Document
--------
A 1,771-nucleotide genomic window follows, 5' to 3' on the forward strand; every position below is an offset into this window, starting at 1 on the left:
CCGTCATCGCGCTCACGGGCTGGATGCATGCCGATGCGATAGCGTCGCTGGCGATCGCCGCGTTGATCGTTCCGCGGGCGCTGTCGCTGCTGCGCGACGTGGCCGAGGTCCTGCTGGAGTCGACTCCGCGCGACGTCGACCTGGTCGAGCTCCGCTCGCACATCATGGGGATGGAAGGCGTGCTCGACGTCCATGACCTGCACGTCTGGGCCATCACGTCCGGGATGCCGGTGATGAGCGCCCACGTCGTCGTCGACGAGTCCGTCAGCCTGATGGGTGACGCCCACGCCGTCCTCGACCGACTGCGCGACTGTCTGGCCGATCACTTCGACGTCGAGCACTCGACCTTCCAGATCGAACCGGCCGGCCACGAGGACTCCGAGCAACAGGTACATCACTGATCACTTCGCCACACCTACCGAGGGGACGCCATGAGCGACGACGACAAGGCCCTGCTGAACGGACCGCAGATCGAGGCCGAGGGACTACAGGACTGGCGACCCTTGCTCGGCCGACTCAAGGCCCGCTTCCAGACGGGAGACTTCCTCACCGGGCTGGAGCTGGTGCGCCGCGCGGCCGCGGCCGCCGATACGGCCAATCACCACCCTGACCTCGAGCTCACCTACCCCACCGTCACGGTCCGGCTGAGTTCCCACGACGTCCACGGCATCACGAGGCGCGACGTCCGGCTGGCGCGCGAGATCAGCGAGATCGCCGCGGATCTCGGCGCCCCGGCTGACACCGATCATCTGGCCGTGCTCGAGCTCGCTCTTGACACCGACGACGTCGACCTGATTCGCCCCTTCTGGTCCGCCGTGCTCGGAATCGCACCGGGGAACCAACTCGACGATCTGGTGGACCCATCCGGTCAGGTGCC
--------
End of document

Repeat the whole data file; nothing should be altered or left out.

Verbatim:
A 1,771-nucleotide genomic window follows, 5' to 3' on the forward strand; every position below is an offset into this window, starting at 1 on the left:
CCGTCATCGCGCTCACGGGCTGGATGCATGCCGATGCGATAGCGTCGCTGGCGATCGCCGCGTTGATCGTTCCGCGGGCGCTGTCGCTGCTGCGCGACGTGGCCGAGGTCCTGCTGGAGTCGACTCCGCGCGACGTCGACCTGGTCGAGCTCCGCTCGCACATCATGGGGATGGAAGGCGTGCTCGACGTCCATGACCTGCACGTCTGGGCCATCACGTCCGGGATGCCGGTGATGAGCGCCCACGTCGTCGTCGACGAGTCCGTCAGCCTGATGGGTGACGCCCACGCCGTCCTCGACCGACTGCGCGACTGTCTGGCCGATCACTTCGACGTCGAGCACTCGACCTTCCAGATCGAACCGGCCGGCCACGAGGACTCCGAGCAACAGGTACATCACTGATCACTTCGCCACACCTACCGAGGGGACGCCATGAGCGACGACGACAAGGCCCTGCTGAACGGACCGCAGATCGAGGCCGAGGGACTACAGGACTGGCGACCCTTGCTCGGCCGACTCAAGGCCCGCTTCCAGACGGGAGACTTCCTCACCGGGCTGGAGCTGGTGCGCCGCGCGGCCGCGGCCGCCGATACGGCCAATCACCACCCTGACCTCGAGCTCACCTACCCCACCGTCACGGTCCGGCTGAGTTCCCACGACGTCCACGGCATCACGAGGCGCGACGTCCGGCTGGCGCGCGAGATCAGCGAGATCGCCGCGGATCTCGGCGCCCCGGCTGACACCGATCATCTGGCCGTGCTCGAGCTCGCTCTTGACACCGACGACGTCGACCTGATTCGCCCCTTCTGGTCCGCCGTGCTCGGAATCGCACCGGGGAACCAACTCGACGATCTGGTGGACCCATCCGGTCAGGTGCC